Miniaturized low gas flow rate measuring
When the bus in front of us bellows out black fumes, we know that
the air is polluted. Often, however, we are oblivious to the potential
health risks. Assessing pollution levels calls for accurate measurements.
Part of the problem has been the lack of reliable flowmeters to
determine air volumes precisely. As this is the basis of air pollution
evaluation, the MILOGAS project developed a prototype flowmeter
that is portable, precise, energy-efficient and robust. At last,
a solution that yields trustworthy results on which to base atmospheric
We all enjoy a breath of fresh air. But just how fresh is the air around us? At times it is patently obvious that something is wrong, often it is not. Increasingly, people in large cities choose to wear face-masks to protect them from air pollution. Atmospheric contamination is a major environmental and health hazard that adversely affects us daily. The result is decreased productivity and spiralling healthcare costs.
To accurately assess the extent of pollution it is fundamental that test results are accurate. After all, if the basic measurements are unsound how can we detect and then reduce pollutants?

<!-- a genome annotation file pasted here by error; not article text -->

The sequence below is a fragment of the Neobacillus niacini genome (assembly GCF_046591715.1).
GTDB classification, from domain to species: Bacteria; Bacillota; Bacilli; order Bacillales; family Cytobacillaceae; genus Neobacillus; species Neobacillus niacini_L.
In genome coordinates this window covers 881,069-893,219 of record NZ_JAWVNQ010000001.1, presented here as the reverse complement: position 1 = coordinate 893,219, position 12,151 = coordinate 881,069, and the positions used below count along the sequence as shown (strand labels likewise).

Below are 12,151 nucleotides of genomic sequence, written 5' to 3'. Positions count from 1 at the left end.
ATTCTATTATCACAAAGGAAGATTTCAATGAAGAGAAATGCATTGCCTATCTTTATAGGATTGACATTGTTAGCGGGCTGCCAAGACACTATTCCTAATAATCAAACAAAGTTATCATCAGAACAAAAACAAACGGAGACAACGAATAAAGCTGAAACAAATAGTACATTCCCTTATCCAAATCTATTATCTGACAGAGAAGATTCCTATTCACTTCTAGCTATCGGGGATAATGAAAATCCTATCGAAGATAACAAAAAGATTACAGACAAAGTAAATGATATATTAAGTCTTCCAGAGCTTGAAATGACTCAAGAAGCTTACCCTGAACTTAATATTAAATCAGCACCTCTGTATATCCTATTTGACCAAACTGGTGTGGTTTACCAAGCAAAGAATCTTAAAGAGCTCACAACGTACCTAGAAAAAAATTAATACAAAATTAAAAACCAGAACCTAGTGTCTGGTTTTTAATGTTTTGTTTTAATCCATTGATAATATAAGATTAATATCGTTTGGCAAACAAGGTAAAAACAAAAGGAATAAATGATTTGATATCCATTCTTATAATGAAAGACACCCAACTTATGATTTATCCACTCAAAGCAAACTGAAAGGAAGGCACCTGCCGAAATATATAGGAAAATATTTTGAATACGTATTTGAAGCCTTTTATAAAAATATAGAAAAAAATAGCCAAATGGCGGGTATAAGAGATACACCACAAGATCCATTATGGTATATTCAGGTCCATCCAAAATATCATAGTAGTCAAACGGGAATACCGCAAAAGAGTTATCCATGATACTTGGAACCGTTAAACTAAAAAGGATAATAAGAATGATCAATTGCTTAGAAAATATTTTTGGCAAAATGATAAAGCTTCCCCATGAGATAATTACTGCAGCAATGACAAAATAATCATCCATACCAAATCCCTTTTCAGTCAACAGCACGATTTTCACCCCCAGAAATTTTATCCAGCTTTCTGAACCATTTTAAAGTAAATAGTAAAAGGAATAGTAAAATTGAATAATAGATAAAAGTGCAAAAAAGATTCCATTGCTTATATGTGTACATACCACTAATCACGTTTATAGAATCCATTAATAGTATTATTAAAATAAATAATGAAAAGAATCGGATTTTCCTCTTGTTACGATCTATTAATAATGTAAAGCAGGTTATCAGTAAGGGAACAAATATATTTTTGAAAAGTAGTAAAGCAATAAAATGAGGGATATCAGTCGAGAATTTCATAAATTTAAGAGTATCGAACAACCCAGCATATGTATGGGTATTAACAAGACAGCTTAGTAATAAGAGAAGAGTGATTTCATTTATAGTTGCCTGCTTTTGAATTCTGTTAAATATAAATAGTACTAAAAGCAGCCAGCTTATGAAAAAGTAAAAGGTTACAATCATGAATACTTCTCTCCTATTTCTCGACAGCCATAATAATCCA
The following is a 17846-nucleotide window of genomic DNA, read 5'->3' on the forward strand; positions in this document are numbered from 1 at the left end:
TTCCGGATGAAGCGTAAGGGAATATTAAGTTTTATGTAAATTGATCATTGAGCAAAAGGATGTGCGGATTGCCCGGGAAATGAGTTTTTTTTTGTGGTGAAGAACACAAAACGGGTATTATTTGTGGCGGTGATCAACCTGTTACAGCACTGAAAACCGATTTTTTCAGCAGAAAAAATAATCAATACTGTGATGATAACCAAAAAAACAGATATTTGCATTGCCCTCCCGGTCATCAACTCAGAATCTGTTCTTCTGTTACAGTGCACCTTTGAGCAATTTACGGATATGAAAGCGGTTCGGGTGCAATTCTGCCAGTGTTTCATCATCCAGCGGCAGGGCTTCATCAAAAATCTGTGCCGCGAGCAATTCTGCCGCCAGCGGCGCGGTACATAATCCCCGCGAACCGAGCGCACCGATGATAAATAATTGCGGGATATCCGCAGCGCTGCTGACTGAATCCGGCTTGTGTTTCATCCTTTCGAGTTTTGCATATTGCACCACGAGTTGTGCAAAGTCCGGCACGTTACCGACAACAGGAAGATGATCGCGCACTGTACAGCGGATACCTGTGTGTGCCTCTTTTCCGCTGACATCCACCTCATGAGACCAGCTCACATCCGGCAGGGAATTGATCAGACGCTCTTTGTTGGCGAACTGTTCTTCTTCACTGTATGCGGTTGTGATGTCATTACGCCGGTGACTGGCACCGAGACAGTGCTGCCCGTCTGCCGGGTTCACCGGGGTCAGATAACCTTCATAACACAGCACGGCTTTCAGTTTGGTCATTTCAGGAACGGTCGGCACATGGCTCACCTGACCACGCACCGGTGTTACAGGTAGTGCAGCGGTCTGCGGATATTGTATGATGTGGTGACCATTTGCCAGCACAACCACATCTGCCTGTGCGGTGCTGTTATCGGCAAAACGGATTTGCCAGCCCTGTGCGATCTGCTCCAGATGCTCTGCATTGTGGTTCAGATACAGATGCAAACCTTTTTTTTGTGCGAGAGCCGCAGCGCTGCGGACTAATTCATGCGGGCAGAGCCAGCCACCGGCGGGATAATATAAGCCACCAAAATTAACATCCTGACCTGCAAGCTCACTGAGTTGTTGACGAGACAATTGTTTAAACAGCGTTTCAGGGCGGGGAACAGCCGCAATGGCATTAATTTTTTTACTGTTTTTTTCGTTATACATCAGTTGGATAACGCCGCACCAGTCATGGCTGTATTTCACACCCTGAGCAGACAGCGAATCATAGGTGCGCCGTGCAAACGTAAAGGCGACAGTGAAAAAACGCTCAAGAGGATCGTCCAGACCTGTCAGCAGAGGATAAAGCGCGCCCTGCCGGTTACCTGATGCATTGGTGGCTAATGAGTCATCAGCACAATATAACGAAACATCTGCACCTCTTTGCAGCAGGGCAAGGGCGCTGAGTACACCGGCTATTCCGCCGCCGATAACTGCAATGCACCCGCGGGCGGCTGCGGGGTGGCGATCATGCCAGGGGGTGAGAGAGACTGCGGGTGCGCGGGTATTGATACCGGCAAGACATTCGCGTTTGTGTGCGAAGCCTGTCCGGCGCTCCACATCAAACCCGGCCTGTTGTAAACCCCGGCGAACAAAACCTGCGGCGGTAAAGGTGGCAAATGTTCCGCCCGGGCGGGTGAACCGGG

One vital aspect of atmospheric testing is accurate flow rate measurement in the sampling systems. Until now, no cheap, precise, low flow rate measuring device existed. A considerable oversight: large airflows are costly to measure as they need large expensive power-hungry pumps. This gap in the market provided a stimulus for the MILOGAS project to investigate the possibilities of developing an accurate low flow rate flowmeter.
Flow of information
The principal partner, Algade, specialises in making measuring instruments for pollution monitoring especially in uranium mines. Their previous work centred on hot-wire flowmeters - an adaptation from earlier applications in 19th century anemometers and later in aerodynamic studies. Through the company's years of experience, they realised that improvements in the measurement of the sampled volume of air were the only realistic way to progress. Algade saw that an electronic thermal sensor would be the key to future designs. Here, flow rate is determined by measuring the temperature difference between the sensor and an integrated heater.
The necessary recipe for success required two missing ingredients: IPHT, experts in sensor technology; and ENEA, skilled in environmental testing. With funding from the European Commission, the project took off.
A lot of hot air?
The partners set out to produce a sensor capable of operating accurately yet independently of a wide range of environmental conditions. IPHT used their accumulated wisdom of thermal sensor design to propose three possible solutions. Bringing these sensors to life depended on IPHT's expertise in production and thermal simulations.